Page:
• Builds lean body mass while at the same time melts body fat.

  • Has been linked to longer, healthier live spans.

  • And most importantly, weight training is BADASS!!!

One thing that is not on this list is heart health. Yes, one still needs cardio workouts to strengthen the heart. However, I'm becoming less and less of a steady state cardio fan and more and more of a high intesity interval training fan.

A few weeks ago, I came across this article by Rachel Cosgrove, in it she describes how training for an Ironman actually made her lose muscle tone, increased her body fat and basically turned her flabby. (Please click through and read her whole article, it's a fascinating, but quick read and she says it so much more effectively than I could!) She started to research this phenomena and found the following statistics and studies:

Learn to Love Intensity, Not Duration

Let's review some of the research:

• December 2006, Canadian researchers reported that just two weeks of interval training boosted women's ability to burn fat during exercise by 36%.

• In January 2007, a six-month study was published showing that adding aerobic exercise had no additional effect on body composition, over diet alone.

• In June of 2007, a twelve-month study was published which had the subjects doing six hours of aerobic exercise per week, training six days a week, for one year. The average weight loss was only three pounds for that one-year period.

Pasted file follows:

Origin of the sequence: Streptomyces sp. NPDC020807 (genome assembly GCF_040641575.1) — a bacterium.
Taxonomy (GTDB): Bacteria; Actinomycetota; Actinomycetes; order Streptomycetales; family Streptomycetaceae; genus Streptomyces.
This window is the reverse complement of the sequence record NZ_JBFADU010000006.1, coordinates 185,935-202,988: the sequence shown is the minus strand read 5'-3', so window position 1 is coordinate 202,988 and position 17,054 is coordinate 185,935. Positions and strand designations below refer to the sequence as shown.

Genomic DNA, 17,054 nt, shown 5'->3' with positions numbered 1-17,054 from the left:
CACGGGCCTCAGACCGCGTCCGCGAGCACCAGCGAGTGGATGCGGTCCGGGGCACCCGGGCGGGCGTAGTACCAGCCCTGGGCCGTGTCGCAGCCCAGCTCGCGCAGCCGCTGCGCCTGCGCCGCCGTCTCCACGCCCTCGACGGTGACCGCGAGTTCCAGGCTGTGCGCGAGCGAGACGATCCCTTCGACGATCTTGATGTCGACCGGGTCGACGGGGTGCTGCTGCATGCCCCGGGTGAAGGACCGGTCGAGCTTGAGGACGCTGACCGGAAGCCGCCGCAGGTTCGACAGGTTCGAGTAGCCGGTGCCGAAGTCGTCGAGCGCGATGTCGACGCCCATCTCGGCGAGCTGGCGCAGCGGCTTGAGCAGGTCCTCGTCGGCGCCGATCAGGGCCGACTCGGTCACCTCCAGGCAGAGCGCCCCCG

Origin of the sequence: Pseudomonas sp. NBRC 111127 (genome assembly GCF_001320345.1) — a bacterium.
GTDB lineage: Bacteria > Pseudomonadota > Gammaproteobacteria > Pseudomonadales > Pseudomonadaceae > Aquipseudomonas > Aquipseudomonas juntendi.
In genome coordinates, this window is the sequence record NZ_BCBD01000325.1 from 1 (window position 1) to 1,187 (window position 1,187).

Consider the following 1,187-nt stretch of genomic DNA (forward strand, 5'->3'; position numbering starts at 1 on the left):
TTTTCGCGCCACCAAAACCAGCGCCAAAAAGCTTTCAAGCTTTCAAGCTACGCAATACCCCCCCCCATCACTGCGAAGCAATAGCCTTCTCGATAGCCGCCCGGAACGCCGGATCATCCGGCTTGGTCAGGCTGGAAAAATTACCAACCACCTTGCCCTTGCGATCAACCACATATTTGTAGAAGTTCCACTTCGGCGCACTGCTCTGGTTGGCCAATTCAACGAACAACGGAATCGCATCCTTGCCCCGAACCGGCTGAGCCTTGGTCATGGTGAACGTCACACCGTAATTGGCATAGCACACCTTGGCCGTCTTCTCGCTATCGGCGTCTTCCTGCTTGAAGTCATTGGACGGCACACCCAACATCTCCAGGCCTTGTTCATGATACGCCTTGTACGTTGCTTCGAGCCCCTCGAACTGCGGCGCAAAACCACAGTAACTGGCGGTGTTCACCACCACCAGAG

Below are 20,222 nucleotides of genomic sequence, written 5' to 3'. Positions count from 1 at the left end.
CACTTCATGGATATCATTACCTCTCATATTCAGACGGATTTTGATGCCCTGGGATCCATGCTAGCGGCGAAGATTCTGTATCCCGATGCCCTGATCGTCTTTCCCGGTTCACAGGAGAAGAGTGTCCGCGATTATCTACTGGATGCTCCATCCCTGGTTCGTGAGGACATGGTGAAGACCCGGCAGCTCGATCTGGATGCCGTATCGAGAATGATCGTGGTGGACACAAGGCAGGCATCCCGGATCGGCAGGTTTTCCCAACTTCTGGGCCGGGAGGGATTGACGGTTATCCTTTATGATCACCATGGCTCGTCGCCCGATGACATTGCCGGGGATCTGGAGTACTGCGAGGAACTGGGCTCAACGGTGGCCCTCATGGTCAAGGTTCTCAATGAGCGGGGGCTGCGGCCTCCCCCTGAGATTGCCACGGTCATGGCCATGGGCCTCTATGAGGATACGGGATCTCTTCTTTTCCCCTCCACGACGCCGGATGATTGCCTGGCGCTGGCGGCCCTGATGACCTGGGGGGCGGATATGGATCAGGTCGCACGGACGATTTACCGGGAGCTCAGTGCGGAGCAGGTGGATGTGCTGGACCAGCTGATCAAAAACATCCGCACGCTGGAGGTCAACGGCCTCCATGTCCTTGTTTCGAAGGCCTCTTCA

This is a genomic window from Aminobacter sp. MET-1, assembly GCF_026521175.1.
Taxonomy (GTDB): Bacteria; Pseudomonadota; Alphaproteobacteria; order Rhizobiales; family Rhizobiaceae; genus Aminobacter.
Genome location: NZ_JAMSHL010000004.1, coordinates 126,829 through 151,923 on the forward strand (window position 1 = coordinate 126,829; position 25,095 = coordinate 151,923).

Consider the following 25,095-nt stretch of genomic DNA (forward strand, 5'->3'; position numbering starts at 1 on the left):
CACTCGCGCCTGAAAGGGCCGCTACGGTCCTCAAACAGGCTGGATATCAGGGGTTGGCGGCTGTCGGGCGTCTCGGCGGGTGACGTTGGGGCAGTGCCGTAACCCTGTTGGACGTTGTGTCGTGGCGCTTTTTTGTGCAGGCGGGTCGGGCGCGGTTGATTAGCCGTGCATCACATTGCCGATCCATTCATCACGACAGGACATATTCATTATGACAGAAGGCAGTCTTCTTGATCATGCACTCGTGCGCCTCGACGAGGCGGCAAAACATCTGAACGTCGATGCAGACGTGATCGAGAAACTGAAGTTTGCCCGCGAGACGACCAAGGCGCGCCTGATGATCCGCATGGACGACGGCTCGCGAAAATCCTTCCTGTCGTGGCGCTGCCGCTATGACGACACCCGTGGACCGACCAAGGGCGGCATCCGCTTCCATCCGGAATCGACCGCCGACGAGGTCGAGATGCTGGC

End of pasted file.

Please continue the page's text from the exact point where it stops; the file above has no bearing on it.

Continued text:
• According to a British study, levels of Human Growth Hormone, which assists in building muscle and burning fat, skyrocketed 530% in subjects after just thirty seconds of sprinting as fast as they could on a stationary bike.

• Australian fitness researchers had eighteen women perform twenty minutes of interval training on a stationary bike — eight-seconds of sprinting followed by twelve seconds of recovery — throughout the workout, three days a week.

The women lost an average of five-and-a-half pounds over fifteen weeks, without dieting. Similar groups performing forty minutes of moderate cycling, three days a week, actually gained a pound of fat over the same period. Two of the heavier women who did intervals dropped eighteen pounds.

• In a side-by-side comparison, researchers at McMaster University in Ontario measured fitness gains in eight interval exercisers — using twenty to thirty minute cycling workouts that included four to six thirty-second sprints — against eight volunteers who pedaled at a lower intensity for 90 to 120 minutes.

After two weeks, the interval group was every bit as fit as those who worked out three to four times as long.

I'm a convert. I enjoy running and I'm not giving it up completely and I still have every intention of completing a triathlon ~ but I'm no longer looking at it as the fountain of fat loss. These activities are for pure enjoyment ~ the fat loss is going to come from the weight room and intense intervals. Period. So, THIS is why I strength train!

1 comment:

  1. Good info on the strength training! I have been starting to lift some free weights and think I need to kick it up a notch!